WHEN I ENCOUNTER the name of WIlliam Deresiewicz at the top of a book review, I perk up and expect something lively, incisive, and perspicacious. I don't always agree with his conclusions, but I know he will get to them in a way that will both delight and instruct.
Deresiewicz does not mince words. This is from a review of several recent books on higher education:
You’d think departments would respond to the Somme-like conditions they’re sending out their newly minted PhDs to face by cutting down the size of their graduate programs. If demand drops, supply should drop to meet it. In fact, many departments are doing the opposite, the job market be damned. More important is maintaining the flow of labor to their domestic sweatshops, the pipeline of graduate students who staff discussion sections and teach introductory and service courses like freshman composition and first-year calculus.
When he feels he needs to, he'll get out the saber. After a well-developed and a well-informed discussion of the most recent novel by of Javier Marias, he lets go with this:
There is one problem, however, and like the novel itself, it is not a small one. For all its intellect and erudition, and despite its occasional flashes of feeling, Your Face Tomorrow is an incredibly boring book. A crushingly, demoralizingly boring book. My overwhelming emotion, as I read it, was one of an immense, hopeless, enraged sadness, at what the author was putting me through. The first two volumes were largely a heavy slog from one oasis of incident or interest to the next, through deserts of Deza's interminable reflection. The final one was a death march to the finish.
So, when I saw this in the book store last year, I thought--Deresiewicz and Austen, can't miss, love 'em both. But...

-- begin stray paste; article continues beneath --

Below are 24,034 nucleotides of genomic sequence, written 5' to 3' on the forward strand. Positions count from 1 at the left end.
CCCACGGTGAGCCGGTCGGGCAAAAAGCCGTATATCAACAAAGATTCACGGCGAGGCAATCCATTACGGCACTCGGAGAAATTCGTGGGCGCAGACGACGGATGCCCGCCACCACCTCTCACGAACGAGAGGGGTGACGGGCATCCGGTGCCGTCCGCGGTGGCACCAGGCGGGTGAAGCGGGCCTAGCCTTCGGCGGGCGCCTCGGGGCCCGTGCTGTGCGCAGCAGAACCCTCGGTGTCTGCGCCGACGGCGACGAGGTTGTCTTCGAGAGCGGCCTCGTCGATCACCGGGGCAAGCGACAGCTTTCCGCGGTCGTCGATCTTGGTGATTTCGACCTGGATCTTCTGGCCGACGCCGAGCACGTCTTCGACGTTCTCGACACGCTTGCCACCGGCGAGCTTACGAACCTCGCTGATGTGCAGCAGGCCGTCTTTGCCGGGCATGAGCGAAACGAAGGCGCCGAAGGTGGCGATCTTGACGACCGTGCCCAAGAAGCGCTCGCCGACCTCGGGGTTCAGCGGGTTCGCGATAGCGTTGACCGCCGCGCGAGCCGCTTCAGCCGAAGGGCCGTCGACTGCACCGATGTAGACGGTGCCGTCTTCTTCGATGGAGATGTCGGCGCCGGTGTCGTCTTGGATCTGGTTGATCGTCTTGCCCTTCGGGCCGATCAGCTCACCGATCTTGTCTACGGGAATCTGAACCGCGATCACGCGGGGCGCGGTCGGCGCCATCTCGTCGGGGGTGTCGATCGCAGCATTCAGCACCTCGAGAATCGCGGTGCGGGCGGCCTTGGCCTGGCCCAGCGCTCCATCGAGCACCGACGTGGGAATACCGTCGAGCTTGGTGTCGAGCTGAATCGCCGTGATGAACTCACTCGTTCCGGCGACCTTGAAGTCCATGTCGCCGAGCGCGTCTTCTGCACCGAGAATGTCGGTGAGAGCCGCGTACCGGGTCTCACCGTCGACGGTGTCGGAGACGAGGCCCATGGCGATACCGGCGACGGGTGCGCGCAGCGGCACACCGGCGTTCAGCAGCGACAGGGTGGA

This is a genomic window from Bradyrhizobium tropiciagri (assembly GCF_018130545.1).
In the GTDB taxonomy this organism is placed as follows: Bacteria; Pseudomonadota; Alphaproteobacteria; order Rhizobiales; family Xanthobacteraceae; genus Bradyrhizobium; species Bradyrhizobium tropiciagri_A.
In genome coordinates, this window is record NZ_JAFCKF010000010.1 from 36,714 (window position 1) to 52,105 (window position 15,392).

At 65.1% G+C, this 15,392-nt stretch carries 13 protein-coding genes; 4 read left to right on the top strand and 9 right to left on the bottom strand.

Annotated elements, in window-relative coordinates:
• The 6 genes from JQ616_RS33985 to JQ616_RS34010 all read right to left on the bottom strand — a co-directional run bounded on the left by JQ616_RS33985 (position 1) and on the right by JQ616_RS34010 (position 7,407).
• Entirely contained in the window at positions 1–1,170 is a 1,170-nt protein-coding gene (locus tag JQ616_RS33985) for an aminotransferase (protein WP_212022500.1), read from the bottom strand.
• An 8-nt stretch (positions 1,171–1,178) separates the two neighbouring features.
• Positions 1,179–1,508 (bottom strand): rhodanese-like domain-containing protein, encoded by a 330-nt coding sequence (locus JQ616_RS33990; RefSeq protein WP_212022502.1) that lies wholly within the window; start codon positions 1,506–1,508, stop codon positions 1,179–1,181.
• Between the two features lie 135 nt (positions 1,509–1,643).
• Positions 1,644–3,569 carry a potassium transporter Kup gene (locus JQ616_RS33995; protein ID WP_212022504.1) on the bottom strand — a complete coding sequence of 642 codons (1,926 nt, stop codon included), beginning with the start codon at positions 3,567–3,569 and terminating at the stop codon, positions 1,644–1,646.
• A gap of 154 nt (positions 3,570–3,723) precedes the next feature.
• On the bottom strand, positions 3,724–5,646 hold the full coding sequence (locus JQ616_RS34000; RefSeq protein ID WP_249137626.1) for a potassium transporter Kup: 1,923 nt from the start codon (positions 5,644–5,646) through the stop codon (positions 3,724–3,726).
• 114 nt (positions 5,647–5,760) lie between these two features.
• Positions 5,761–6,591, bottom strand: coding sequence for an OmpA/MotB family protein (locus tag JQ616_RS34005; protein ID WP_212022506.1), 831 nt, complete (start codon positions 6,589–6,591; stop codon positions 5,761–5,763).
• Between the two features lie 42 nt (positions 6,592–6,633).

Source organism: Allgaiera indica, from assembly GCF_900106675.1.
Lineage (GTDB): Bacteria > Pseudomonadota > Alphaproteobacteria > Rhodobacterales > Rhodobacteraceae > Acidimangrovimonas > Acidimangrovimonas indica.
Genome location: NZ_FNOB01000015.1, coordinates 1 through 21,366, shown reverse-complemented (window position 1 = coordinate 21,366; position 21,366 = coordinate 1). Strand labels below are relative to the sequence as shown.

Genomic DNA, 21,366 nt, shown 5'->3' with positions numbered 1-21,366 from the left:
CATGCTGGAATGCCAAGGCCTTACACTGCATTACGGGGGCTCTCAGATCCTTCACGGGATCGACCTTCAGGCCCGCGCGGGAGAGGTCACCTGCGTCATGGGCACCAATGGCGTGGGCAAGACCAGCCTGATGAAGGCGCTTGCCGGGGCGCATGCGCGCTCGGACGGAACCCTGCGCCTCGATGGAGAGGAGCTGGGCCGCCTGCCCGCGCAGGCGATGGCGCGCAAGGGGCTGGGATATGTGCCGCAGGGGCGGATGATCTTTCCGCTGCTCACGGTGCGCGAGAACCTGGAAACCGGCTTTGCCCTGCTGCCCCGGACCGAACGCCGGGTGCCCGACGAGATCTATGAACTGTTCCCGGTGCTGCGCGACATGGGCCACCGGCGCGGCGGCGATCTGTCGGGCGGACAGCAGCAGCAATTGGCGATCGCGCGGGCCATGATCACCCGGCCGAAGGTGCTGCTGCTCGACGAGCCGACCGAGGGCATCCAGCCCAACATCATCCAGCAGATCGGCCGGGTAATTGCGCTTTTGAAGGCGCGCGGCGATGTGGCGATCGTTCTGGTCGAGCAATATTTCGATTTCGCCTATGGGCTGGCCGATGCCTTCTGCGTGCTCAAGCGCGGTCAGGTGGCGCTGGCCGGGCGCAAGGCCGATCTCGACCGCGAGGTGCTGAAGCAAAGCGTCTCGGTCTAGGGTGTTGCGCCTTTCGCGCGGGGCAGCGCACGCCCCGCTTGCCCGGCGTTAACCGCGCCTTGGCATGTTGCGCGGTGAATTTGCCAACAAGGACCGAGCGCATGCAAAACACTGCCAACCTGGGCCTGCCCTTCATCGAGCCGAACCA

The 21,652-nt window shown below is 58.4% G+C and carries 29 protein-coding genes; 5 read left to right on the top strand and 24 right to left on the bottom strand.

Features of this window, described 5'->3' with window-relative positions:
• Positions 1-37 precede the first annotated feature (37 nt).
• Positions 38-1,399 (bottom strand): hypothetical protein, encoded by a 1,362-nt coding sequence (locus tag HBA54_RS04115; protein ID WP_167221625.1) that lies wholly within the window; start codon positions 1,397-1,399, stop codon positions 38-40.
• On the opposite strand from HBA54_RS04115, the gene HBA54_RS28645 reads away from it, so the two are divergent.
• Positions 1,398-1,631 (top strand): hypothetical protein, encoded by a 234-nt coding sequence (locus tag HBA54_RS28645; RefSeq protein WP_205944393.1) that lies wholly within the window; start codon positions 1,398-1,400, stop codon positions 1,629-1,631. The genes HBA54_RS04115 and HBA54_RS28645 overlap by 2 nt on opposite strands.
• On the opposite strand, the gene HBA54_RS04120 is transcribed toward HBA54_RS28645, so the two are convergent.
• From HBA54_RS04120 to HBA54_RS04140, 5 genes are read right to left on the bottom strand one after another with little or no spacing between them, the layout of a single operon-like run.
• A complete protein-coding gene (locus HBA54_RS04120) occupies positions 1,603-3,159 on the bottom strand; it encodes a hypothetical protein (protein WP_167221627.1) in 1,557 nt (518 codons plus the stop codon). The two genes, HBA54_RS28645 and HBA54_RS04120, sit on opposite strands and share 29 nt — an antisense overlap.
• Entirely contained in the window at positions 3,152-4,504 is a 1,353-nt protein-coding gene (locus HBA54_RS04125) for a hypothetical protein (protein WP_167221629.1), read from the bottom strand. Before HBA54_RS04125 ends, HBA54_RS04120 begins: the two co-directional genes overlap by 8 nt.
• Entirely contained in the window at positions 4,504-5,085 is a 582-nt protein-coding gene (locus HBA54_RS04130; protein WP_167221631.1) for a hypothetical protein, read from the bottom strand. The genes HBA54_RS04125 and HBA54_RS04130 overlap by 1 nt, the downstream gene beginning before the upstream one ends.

...as the subtitle suggests, the book is a kind of memoir-through-Austen, covering Deresiewicz's grad school years up to the time he meets the woman he will marry, making the case that studying Austen's novels during those years made him a better person: less selfish, more attentive, more generous in spirit, grounded in better values, more prepared to love and be loved.
In making this case, he of course has to mind his ethos, and sound like the reasonable, considerate, willing-to-be-amiable person Austen has led him to become. There's the rub. Reasonable, considerate, and willing-to-be-amiable is not exactly Deresiewicz's wheelhouse. For all I know, in "real true life," as my daughters used to say, William Deresiewicz is a sweetheart, a perfect host, a walking ray of sunshine--but in his reviews, he's not. As I read this often wonderful, charming, and insightful book, I kept thinking, "Who are you, and what have you done with William Deresiewicz?"
After all, Austen was far from gentle herself. As a diagnostician of shallowness, hypocrisy, vanity, selfishness, oafishness, you name it, she can hardly be surpassed. But it's as if Deresiewicz decided he had to be on his best behavior throughout, except when talking about what a jerk he was in his pre-Austen days. Then he's like a born-again going on and on about how depraved he was before he found the Lord. You don't quite buy it.
Mildly disappointing, then, I guess. Worthwhile, though. And likably old-fashioned. Deresiewicz isn't much interested in unmasking ideologies, or pointing out slavery in the background of Mansfield Park, or paralleling Marianne Dashwood and masturbating girls, or anything remotely academically fashionable. The book's premise is that Austen is smarter than we are, and we can learn a lot from her. He's putting the Author back on the pedestal authors were tumbled from at the dawn of theory. I don't expect many academic critics will be following his example, but for what it's worth, I too think that Austen is smarter than we are, and that we can learn a lot from her.